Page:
Days of Yore
New Jersey Building
as recounted by

Bill Day



‘New Jersey Building’
During the six months that the Centennial Exposition was held in Philadelphia’s Fairmount Park in 1876, over 100 years ago, the New Jersey Building was one of its features.  It was the first state building ereected, and it received a medal for its perfect architecture.

Haddonfield contributed its share toward the expense of having New Jersey represented.

At the close of the exposition, Isaac A. Braddock, a Haddonfield resident, purchased the building for $2100.  He dismantled the structure and in January 1877, brought a load of lumber to Haddonfield.  Many local farmers came forward to help and 37 wagons completed the transportation of the building to town.  Braddock then gave an oyster supper to all involved and he also presented a rake to each participant.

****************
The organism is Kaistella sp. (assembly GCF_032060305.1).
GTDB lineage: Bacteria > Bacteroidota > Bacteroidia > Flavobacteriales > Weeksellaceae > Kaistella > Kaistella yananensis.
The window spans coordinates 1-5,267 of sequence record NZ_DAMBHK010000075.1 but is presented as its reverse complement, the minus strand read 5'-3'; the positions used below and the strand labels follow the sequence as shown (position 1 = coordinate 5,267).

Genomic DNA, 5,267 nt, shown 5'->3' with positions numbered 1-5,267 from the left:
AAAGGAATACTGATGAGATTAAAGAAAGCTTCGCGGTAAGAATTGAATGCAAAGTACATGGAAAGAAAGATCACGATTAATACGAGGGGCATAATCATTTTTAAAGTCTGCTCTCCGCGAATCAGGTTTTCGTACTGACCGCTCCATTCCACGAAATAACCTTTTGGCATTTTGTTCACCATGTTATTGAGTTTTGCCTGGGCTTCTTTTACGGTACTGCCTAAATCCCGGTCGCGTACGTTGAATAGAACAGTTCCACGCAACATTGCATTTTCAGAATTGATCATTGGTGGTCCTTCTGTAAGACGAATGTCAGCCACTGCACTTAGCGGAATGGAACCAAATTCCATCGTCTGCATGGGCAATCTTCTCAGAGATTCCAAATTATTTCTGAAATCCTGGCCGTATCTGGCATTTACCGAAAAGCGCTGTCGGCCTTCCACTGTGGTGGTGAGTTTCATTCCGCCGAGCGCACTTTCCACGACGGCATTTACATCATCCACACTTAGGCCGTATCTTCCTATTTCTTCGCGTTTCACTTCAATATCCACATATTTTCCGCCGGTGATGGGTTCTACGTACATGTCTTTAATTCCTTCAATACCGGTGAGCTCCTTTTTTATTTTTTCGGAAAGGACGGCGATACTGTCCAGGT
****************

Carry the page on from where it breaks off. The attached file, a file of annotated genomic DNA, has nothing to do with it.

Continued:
The building was reconstructed on Main street and it extended from the present site of the Woolworth’s store down to the driveway opposite the Haddonfield Baptist Church.  It was 100 feet long and its imposing tower was 85 feet high.

The first floor was occupied by Petibone’s tin shop, Sterling’s fish market, Wescott’s barber shop, and Fowler’s shoe repair shop.

On the second floor was an auditorium which was used for socials and entertainment.  Mrs. Carrie Nicholson Hartel said, “I think we were ten or twelve years old when Grandmother took us to see Uncle Tom’s Cabin.  I can still see Eliza jumping from one block of cardboard ice to the next.”

There is a record of the Commencement of the graduating class of Haddonfield Public Schools that was held in the building on Tuesday evening, June 12, 1883.

The building’s roof, after 30 years, became dangerous to pedestrians when it began to drop.  A builder, Mr. William Capern, purchased the landmark, and used the timbers to build some of our Haddonfield homes.  (Editor note: Much of the data for this article was secured from the book “This is Haddonfield” published by the Historical Society.) Homepage
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